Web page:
Building a bridge to the future
For the future of this child, Peyton Massie, we demonstrate. We, the people demonstrating on the Danversport Bridge, are energy democracy in action. We are teenagers, grandparents, storytellers, musicians, poets, singers, teachers, ministers, doctors, reporters, videographers, photographers, and a man from Ireland. Our goal is to empower people to work together to save our planet from global warming, save our wetlands and forests, and protect everyone from harmful pollution. We share an obligation and a desire to improve our communities, work for the common good, and be stewards of the world today to preserve it for the future.
Yes, we came together to have fun by flying kites, riding bikes, and paddling kayaks; singing, chanting, and reinforcing our determination to bring more people into our growing circle. Fun is essential to creating and growing our community of activists. Look how we have grown over the past year! People have come from all over the Commonwealth.
Our leaders are failing us, from Washington to Beacon Hill, and in city hall. The municipal light plants that have bought into the peaker plant in Peabody have burdened their ratepayers not only with the likelihood of future costs but at a time when fossil generators are being shut down, have foolishly created a new boondoggle. The regional and federal regulators of electricity have placed barriers to slow the adoption of renewable energy, thus delaying the urgent need to reduce greenhouse gas emissions now.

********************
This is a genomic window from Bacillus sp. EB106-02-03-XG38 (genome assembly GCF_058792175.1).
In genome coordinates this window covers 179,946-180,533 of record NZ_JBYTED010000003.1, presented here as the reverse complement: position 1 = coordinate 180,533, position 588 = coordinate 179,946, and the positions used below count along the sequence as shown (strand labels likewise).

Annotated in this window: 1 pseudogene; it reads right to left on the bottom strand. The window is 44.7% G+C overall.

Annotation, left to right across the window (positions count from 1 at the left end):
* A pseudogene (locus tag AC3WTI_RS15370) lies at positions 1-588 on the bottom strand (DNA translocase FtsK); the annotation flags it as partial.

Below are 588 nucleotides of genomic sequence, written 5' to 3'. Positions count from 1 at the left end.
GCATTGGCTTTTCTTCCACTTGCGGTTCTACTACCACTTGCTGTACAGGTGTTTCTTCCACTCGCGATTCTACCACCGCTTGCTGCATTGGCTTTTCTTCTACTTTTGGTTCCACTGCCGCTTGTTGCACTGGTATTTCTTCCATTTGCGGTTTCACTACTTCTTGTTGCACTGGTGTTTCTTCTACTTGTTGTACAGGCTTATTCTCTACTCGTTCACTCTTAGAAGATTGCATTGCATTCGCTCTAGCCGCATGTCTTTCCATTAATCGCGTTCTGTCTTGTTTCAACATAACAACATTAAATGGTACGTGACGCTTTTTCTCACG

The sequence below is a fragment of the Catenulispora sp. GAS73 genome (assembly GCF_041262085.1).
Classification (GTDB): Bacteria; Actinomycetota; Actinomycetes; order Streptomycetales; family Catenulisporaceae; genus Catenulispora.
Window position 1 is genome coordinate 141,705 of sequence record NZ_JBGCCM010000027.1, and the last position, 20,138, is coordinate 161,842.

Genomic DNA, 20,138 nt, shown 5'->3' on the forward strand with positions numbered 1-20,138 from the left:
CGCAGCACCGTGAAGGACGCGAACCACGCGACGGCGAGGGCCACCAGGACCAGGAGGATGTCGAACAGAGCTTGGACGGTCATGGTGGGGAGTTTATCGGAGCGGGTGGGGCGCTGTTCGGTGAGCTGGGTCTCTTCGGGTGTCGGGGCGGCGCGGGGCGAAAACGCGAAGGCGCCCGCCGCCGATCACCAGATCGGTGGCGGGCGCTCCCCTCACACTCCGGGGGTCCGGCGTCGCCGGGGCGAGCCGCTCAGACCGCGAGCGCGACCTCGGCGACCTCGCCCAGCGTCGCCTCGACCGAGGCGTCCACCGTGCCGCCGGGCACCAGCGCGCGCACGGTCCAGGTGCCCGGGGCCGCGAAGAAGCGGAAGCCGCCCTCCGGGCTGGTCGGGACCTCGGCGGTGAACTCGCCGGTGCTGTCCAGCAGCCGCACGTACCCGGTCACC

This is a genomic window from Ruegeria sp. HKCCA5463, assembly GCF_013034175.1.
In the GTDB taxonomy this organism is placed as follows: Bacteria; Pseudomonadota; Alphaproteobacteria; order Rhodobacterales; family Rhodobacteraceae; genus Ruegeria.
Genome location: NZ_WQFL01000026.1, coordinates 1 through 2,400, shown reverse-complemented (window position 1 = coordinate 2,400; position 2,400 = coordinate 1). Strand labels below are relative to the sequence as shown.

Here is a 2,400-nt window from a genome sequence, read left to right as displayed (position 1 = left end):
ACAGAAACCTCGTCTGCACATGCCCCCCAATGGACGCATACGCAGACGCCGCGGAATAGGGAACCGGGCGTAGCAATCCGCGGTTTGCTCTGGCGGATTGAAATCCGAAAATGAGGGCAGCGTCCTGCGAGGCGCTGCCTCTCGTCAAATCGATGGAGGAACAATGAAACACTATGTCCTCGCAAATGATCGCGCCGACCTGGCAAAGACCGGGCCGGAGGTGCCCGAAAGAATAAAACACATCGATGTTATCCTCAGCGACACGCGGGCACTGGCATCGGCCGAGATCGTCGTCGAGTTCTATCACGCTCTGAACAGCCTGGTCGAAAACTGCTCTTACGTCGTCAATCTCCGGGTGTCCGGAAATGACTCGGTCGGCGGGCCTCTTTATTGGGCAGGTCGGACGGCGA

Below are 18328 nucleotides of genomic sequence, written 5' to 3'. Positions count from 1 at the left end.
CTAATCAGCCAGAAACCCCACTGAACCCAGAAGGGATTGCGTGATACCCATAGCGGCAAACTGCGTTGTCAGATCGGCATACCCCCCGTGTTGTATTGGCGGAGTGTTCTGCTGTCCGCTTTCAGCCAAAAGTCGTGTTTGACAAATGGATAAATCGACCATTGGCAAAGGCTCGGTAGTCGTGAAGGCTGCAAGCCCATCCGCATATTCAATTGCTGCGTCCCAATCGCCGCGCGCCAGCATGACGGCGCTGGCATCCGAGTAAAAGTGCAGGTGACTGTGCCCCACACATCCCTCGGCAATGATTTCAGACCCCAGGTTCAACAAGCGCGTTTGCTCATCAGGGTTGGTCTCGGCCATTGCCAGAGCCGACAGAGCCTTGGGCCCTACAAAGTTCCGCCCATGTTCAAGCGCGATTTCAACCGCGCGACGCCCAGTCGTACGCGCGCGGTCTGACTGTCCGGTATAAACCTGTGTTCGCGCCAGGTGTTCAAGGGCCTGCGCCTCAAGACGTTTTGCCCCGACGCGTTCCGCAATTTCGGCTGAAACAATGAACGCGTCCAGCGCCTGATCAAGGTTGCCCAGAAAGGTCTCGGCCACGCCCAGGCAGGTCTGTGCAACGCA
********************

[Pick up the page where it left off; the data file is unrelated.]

We gathered on this bridge as a symbol of the transition to cross over from the fossil fuel economy to a clean, renewable, sustainable energy future. The technology and tools are here and improving, the people and institutions must now cross the energy transition, and this can be done with energy democracy.
Energy democracy—public participation in policy— is the best way to engage the whole community in our clean energy future. The energy revolution has begun—clean, climate-friendly power from renewable resources is beating fossil fuel on price, reliability, pollution, and greenhouse gas (GHG) emissions. To enable the transition, reform is needed at every level of the energy system. In "Everytown," we need education, transparency, citizen participation, and long-range planning.
To achieve energy democracy in Everytown, we must now engage with all neighborhoods and interest groups, the city council, city departments, the mayor or town manager, and the Everytown Municipal Light Plant. The future is bright if we will but work together. Please join us on the journey of energy democracy to the energy transition and a new pride in Everytown.
For this child, Peyton, and for all our grandchildren, let us now reach out to our communities and bring them into our circle as we join their circles. We, the people must create a worldwide village of care, concern, and action to assure the future for Peyton. Together, we can involve the public and the leaders.
How can we do this? Pat Gozemba explained community organization very simply:
“Go to where the people gather, listen to them, share their concerns. Only then can we work together. It is hard work, you can’t just show up once. It takes time to build relationships.”
Let’s get started!
Coverage of the demonstration
Jerry Halberstadt, For This Child
Jerry Halberstadt, For the Children
Hadley Barndollar, 'We're not giving up:' Protestors, neighbors rally near Peabody peaker plant site, Wicked Local/USA TODAY NETWORK, May 26, 2022
Caroline Enos, "Do your job;" Protesters call on lawmakers to stop new Peabody peaker power plant, Salem News, May 26, 2022
Jaime Campos, SLIDESHOW: Climate activists escalate opposition to Peabody Peaker Plant through protest in Danvers, Salem News, May 26, 2022